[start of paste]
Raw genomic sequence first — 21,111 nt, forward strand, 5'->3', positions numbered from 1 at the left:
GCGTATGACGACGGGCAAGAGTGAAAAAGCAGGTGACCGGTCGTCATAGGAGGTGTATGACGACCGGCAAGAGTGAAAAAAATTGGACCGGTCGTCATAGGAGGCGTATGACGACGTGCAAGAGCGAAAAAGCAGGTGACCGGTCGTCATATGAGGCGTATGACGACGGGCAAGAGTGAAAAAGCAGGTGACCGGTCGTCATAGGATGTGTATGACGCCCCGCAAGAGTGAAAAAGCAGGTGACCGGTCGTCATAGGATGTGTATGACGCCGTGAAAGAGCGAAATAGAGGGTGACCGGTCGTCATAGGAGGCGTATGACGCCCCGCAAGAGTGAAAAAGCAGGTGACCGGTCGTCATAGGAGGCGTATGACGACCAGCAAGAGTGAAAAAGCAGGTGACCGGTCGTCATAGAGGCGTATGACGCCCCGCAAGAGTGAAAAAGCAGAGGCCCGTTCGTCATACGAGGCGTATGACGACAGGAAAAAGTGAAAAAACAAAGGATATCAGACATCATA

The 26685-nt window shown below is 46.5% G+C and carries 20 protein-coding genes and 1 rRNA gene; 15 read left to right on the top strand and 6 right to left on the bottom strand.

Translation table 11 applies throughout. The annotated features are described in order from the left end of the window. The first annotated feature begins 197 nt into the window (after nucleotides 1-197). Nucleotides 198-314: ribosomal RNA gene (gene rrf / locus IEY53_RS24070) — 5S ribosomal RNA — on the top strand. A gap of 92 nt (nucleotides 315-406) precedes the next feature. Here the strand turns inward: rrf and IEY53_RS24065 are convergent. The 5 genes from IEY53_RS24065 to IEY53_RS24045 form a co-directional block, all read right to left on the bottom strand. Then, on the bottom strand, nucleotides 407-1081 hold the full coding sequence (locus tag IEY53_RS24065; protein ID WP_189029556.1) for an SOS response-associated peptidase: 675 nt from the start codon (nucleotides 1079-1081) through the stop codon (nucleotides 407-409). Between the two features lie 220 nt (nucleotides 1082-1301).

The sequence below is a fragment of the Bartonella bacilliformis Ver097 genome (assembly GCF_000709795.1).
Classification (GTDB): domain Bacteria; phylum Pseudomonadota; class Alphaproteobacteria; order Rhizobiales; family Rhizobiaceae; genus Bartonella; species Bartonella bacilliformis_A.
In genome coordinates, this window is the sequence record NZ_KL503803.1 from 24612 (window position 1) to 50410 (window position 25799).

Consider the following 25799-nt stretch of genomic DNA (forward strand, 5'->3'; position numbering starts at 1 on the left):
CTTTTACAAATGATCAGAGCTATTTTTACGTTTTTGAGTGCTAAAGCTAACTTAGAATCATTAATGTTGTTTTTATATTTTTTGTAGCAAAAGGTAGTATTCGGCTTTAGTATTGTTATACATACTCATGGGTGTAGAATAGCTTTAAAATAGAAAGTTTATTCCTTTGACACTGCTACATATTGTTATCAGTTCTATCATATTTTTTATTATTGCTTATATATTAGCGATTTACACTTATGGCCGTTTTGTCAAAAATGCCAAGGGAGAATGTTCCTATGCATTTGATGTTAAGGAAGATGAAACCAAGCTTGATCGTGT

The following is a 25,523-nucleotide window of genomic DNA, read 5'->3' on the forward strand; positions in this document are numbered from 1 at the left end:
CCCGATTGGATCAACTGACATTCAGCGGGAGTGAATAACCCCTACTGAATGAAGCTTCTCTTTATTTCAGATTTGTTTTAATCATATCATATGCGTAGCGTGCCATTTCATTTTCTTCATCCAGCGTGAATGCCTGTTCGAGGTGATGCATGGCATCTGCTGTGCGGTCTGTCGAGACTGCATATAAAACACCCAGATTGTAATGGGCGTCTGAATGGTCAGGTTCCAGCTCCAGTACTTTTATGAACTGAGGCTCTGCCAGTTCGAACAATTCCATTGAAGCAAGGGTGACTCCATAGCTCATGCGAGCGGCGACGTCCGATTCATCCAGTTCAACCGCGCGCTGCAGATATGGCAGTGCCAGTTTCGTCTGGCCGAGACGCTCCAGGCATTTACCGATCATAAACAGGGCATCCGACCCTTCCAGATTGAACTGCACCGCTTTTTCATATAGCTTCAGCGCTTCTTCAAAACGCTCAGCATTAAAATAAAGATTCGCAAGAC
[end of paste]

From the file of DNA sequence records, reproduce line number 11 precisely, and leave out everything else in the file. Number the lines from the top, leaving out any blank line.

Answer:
CCCGATTGGATCAACTGACATTCAGCGGGAGTGAATAACCCCTACTGAATGAAGCTTCTCTTTATTTCAGATTTGTTTTAATCATATCATATGCGTAGCGTGCCATTTCATTTTCTTCATCCAGCGTGAATGCCTGTTCGAGGTGATGCATGGCATCTGCTGTGCGGTCTGTCGAGACTGCATATAAAACACCCAGATTGTAATGGGCGTCTGAATGGTCAGGTTCCAGCTCCAGTACTTTTATGAACTGAGGCTCTGCCAGTTCGAACAATTCCATTGAAGCAAGGGTGACTCCATAGCTCATGCGAGCGGCGACGTCCGATTCATCCAGTTCAACCGCGCGCTGCAGATATGGCAGTGCCAGTTTCGTCTGGCCGAGACGCTCCAGGCATTTACCGATCATAAACAGGGCATCCGACCCTTCCAGATTGAACTGCACCGCTTTTTCATATAGCTTCAGCGCTTCTTCAAAACGCTCAGCATTAAAATAAAGATTCGCAAGAC